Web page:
Management of lowbush blueberry insect pest (blueberry maggot) with biopesticides
Project Code BPI09-010
Chris Cutler - Nova Scotia Agricultural College
To evaluate the efficacy of Beauveria bassiana (BotaniGard) in a pest management strategy for the management of blueberry maggot (Rhagoletis mendax), blueberry spanworm (Itame argillacearia), and blueberry flea beetle (Altica sylvia)
Summary of Results
The Pesticide Risk Reduction Program and U.S. IR4 program consider biopesticides an important tool for replacement of problematic organophosphorus pesticides in the management of insect pests of wild (syn. ‘lowbush’) blueberry. Projects that evaluated the efficacy of biopesticides for the management of these pests were initiated as a joint Canadian-U.S. priority.
This project evaluated the efficacy of Botanigard, a formulation of the entomopathogenic fungus Beauveria bassiana, as a biocontrol agent for the management of blueberry maggot (Rhagoletis mendax), blueberry spanworm (Itame argillacearia) and blueberry flea beetle (Altica sylvia).
Blueberry maggot: One experiment assessed impacts of Botanigard applications on non-target arthropod fauna in crop and pruned plots. Another large-scale field experiment aimed to quantify berry infestations following applications of Botanigard, alone or in combination with GF-120 Naturalyte, the only biopesticide currently registered in Canada for blueberry maggot control. Experiments were conducted in 2009 in a commercial wild blueberry field and at the Wild Blueberry Research Institute in Nova Scotia.
Blueberry spanworm and flea beetle: To investigate the efficacy of Botanigard against blueberry spanworm and blueberry flea beetle, laboratory bioassays were done with field-collected insects. Small-plot field experiments were conducted in New Brunswick and Nova Scotia. For the laboratory bioassays, mid-instar spanworm and flea beetle larvae were collected in the field and exposed to different doses of Botanigard or to an industry standard. Percent larval mortality was recorded after nine days. Field trials compared infestation rates following application of two different concentrations of Botanigard versus industry standards. Both experiments were conducted in 2009.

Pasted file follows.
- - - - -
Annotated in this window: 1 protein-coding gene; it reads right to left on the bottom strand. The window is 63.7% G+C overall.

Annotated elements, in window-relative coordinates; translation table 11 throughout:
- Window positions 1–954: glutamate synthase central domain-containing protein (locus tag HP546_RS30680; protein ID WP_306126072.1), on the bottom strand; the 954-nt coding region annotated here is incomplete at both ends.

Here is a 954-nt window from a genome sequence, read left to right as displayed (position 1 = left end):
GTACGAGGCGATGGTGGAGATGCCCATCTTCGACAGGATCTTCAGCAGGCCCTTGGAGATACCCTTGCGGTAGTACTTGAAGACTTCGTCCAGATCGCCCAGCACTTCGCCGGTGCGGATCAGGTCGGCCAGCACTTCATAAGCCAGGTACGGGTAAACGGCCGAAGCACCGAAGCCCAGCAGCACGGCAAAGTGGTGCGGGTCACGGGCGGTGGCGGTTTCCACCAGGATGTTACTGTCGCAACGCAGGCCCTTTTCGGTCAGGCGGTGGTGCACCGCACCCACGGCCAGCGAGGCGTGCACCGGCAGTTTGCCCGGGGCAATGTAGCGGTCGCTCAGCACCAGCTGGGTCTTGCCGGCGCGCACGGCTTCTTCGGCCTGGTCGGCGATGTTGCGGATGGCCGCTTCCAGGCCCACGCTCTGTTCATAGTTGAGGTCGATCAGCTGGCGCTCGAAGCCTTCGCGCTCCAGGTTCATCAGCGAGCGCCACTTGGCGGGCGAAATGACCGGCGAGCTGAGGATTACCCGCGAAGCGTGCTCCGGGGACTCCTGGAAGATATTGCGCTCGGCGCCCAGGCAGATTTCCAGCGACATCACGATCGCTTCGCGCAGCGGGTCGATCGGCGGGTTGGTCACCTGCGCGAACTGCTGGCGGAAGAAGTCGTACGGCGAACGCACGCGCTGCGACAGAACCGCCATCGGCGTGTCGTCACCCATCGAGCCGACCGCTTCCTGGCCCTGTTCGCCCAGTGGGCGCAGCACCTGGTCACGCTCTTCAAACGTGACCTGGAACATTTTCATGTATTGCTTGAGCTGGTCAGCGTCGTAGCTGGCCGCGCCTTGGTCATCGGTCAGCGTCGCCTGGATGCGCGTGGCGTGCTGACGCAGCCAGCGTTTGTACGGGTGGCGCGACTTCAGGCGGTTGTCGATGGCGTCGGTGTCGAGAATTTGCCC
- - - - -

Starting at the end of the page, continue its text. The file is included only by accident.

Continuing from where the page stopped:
Overall, results with Botanigard in 2009 were not promising. No control of blueberry maggot, spanworm or flea beetle was observed in the field, although laboratory experiments with spanworm and flea beetle revealed some fungal infection and good insect mortality. A follow-up experiment was conducted to ascertain that the lack of activity of Botanigard against blueberry insect pests was not due to poor batch quality.
No adverse effects of Botanigard on non-target arthropods were observed in both pruned and vegetative blueberry plots, regardless of rate, plot type (pruned vs. vegetative) or exposure duration.
Overall, this study suggests limited potential of Botanigard for control of blueberry maggot, spanworm and flea beetle in wild blueberry.
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